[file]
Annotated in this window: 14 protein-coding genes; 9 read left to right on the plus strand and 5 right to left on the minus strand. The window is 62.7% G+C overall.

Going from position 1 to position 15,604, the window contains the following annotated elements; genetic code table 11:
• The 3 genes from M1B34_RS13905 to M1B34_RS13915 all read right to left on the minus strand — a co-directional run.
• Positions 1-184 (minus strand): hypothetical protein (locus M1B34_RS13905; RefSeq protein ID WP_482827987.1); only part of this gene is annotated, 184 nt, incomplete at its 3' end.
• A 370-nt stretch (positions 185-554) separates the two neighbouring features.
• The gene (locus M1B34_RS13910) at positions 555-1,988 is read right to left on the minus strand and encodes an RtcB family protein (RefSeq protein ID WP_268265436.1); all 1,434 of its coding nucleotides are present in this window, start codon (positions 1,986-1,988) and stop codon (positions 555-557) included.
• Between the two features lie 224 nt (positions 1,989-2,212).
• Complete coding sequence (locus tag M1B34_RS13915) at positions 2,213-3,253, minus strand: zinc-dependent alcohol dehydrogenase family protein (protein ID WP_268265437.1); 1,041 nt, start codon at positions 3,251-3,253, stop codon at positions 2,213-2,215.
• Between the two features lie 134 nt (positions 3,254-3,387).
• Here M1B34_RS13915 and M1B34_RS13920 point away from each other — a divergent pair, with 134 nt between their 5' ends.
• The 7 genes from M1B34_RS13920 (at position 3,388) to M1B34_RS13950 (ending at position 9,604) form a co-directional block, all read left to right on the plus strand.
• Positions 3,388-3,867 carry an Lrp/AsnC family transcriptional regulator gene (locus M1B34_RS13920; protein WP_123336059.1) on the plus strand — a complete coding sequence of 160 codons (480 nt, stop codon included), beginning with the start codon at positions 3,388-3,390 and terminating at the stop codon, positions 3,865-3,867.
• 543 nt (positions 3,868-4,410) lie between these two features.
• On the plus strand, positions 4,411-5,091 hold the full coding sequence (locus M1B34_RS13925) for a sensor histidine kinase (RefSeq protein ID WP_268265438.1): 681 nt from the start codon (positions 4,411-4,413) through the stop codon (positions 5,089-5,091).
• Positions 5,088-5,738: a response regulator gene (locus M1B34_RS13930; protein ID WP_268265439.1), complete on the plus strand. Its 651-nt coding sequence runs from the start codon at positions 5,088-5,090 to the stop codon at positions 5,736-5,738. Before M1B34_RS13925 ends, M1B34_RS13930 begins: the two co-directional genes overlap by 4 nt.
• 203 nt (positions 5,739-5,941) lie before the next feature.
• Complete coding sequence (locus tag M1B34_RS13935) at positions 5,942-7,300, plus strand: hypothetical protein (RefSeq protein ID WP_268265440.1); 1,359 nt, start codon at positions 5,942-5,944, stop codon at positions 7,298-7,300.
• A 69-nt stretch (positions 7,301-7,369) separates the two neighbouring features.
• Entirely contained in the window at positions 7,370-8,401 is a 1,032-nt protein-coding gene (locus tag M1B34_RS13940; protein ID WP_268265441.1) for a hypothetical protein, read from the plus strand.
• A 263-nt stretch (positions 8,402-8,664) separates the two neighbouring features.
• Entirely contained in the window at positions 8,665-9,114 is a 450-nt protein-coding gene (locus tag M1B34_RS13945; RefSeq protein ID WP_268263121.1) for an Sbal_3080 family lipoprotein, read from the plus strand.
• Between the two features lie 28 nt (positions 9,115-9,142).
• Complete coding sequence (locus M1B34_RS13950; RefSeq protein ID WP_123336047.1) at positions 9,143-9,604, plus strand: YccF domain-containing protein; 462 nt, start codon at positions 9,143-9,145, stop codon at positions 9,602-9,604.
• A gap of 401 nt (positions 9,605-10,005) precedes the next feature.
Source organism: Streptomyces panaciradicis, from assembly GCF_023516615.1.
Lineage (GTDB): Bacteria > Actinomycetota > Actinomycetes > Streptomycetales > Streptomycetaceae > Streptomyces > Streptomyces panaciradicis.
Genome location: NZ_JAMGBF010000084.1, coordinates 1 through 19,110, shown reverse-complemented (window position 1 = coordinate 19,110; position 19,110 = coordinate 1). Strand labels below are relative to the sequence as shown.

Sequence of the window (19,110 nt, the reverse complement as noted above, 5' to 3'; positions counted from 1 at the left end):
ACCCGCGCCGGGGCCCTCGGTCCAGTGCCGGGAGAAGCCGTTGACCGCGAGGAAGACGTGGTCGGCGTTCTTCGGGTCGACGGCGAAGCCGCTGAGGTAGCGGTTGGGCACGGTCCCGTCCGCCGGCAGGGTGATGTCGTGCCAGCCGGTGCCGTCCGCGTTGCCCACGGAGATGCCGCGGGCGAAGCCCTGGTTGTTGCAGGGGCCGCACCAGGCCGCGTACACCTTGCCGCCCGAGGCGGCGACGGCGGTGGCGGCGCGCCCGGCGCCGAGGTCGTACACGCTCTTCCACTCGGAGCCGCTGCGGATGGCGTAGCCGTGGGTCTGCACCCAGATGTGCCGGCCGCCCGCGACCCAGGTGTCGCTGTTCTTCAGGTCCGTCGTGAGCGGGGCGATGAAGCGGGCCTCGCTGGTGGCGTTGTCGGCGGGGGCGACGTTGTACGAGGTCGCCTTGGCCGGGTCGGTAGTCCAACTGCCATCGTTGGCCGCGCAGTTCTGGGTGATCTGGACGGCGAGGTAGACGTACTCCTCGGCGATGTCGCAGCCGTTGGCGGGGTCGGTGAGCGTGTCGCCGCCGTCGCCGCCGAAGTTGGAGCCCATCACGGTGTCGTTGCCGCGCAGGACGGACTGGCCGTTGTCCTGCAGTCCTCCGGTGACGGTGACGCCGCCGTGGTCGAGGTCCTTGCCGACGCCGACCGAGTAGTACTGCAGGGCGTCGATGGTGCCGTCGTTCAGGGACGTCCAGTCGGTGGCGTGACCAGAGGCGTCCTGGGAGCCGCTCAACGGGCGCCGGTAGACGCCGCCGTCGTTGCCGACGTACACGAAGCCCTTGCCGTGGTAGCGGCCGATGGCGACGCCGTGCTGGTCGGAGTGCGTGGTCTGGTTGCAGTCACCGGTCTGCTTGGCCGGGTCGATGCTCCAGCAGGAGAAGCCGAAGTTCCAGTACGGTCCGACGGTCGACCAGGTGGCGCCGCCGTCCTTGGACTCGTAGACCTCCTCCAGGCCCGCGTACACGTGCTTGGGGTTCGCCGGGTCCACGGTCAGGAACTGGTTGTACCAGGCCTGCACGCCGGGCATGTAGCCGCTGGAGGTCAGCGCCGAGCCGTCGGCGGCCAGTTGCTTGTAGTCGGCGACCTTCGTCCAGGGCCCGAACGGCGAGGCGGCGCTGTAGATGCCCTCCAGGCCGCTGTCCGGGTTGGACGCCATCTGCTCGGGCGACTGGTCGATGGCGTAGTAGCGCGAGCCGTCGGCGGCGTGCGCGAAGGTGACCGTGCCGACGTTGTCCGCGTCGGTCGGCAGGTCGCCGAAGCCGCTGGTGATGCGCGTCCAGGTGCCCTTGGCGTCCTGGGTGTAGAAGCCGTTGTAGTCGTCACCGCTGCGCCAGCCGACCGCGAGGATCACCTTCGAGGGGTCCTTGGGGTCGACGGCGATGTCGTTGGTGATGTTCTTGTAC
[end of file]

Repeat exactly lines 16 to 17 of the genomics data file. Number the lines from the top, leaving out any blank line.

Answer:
• 203 nt (positions 5,739-5,941) lie before the next feature.
• Complete coding sequence (locus tag M1B34_RS13935) at positions 5,942-7,300, plus strand: hypothetical protein (RefSeq protein ID WP_268265440.1); 1,359 nt, start codon at positions 5,942-5,944, stop codon at positions 7,298-7,300.